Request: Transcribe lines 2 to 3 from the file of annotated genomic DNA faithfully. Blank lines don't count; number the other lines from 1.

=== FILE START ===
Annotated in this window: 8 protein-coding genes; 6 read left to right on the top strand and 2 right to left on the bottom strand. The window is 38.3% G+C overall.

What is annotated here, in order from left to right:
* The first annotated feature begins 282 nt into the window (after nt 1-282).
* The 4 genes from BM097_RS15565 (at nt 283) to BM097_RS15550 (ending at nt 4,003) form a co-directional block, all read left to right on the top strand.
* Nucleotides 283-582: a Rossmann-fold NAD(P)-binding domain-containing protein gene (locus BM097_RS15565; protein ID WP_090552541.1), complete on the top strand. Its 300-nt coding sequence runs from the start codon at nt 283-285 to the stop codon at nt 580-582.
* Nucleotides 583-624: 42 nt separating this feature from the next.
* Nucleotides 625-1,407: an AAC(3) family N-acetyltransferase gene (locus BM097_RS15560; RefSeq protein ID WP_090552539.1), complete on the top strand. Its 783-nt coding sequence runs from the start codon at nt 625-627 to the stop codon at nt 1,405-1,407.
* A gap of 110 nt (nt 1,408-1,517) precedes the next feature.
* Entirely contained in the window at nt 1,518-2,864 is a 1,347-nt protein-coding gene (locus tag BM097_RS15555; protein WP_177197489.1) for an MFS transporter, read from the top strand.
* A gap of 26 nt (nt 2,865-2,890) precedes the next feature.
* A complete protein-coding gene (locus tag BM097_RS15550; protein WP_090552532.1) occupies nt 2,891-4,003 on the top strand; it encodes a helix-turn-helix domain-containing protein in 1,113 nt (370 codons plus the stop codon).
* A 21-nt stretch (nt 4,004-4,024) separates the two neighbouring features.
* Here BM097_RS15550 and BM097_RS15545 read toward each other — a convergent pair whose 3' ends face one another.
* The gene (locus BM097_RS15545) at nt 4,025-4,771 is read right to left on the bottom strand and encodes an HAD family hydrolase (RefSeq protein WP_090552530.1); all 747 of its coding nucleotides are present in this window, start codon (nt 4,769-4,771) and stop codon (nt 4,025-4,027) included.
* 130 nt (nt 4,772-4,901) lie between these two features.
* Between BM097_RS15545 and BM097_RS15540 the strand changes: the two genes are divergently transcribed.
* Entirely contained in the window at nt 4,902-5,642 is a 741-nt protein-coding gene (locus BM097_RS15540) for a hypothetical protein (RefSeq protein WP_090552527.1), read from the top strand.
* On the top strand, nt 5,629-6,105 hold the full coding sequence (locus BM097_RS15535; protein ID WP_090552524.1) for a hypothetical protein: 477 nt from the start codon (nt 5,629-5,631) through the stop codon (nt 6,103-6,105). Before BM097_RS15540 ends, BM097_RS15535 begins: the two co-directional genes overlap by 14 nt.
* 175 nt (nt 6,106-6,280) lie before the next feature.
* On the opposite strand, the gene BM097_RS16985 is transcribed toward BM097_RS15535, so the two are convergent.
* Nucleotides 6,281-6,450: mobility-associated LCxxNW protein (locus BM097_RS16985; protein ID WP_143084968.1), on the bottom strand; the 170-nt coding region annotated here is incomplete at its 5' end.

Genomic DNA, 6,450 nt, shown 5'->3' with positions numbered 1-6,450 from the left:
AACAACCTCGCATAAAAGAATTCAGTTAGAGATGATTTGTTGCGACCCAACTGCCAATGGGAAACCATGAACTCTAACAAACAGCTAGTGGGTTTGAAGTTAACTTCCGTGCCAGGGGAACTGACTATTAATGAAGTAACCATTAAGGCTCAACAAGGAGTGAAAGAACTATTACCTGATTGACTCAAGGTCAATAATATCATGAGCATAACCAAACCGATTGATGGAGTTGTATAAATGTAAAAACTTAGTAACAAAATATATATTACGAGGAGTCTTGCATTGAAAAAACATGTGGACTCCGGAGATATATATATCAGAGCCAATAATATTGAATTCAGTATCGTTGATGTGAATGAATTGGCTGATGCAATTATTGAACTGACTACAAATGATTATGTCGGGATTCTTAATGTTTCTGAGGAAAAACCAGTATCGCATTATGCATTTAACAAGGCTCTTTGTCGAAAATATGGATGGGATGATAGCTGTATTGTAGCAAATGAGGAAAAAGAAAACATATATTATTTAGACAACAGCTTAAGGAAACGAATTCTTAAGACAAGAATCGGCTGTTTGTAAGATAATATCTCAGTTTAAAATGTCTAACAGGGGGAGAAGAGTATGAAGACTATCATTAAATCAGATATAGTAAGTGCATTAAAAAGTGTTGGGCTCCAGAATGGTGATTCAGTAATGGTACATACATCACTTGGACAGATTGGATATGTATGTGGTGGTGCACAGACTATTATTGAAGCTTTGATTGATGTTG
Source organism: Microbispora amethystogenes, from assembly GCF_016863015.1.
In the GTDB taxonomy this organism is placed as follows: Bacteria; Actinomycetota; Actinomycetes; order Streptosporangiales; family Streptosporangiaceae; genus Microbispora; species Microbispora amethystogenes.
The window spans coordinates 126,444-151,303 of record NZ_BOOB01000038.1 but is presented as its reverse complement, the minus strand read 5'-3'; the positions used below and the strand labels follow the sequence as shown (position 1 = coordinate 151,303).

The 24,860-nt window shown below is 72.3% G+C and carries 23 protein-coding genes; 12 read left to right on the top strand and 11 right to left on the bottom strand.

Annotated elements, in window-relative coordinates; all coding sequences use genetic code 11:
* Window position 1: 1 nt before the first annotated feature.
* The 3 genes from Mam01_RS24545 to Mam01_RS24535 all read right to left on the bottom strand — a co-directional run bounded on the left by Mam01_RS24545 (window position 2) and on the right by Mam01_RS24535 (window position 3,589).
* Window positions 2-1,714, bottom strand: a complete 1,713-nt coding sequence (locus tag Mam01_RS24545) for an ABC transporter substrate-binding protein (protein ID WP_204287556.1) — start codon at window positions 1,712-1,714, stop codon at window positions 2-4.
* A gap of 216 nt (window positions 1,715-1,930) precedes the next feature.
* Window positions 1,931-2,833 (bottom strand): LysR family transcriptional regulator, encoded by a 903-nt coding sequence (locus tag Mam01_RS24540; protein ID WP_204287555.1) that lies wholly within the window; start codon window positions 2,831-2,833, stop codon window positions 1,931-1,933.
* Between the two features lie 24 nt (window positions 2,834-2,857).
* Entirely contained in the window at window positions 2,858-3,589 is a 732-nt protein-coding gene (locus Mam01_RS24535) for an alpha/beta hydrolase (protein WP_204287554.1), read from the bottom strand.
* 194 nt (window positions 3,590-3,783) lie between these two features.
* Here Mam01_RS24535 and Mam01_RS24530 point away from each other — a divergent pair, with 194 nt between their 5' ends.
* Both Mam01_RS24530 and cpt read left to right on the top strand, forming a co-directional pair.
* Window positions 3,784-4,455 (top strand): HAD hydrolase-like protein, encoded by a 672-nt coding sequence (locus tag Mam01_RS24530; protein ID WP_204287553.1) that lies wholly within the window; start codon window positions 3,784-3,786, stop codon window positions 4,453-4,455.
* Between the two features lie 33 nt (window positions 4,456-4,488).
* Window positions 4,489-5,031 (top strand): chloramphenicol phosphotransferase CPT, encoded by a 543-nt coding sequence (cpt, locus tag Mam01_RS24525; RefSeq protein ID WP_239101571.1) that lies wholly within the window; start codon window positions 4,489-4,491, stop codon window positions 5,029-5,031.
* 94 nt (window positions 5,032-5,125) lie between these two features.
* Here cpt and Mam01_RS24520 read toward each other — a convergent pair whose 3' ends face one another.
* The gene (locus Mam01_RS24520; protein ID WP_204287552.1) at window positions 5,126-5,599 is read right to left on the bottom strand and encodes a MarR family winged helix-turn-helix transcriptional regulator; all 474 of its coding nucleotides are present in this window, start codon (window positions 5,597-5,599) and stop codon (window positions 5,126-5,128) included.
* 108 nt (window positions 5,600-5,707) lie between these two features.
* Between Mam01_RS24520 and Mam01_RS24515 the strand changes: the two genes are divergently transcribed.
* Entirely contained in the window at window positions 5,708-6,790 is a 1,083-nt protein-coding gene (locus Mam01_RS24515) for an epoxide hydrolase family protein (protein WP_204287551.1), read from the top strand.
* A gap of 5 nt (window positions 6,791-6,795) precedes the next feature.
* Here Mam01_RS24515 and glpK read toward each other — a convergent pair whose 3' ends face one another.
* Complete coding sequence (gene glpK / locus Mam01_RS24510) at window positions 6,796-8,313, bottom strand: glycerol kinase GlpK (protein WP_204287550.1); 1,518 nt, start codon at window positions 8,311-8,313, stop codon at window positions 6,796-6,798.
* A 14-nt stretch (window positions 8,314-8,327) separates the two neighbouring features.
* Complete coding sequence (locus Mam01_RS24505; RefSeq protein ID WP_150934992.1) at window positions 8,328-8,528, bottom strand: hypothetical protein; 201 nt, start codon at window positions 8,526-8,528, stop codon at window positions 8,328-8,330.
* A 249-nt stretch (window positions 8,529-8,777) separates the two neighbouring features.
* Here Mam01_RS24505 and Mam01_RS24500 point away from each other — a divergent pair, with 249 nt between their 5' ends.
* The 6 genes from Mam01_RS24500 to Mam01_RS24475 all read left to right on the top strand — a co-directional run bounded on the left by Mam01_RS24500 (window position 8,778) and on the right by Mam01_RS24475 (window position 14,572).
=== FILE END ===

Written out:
What is annotated here, in order from left to right:
* The first annotated feature begins 282 nt into the window (after nt 1-282).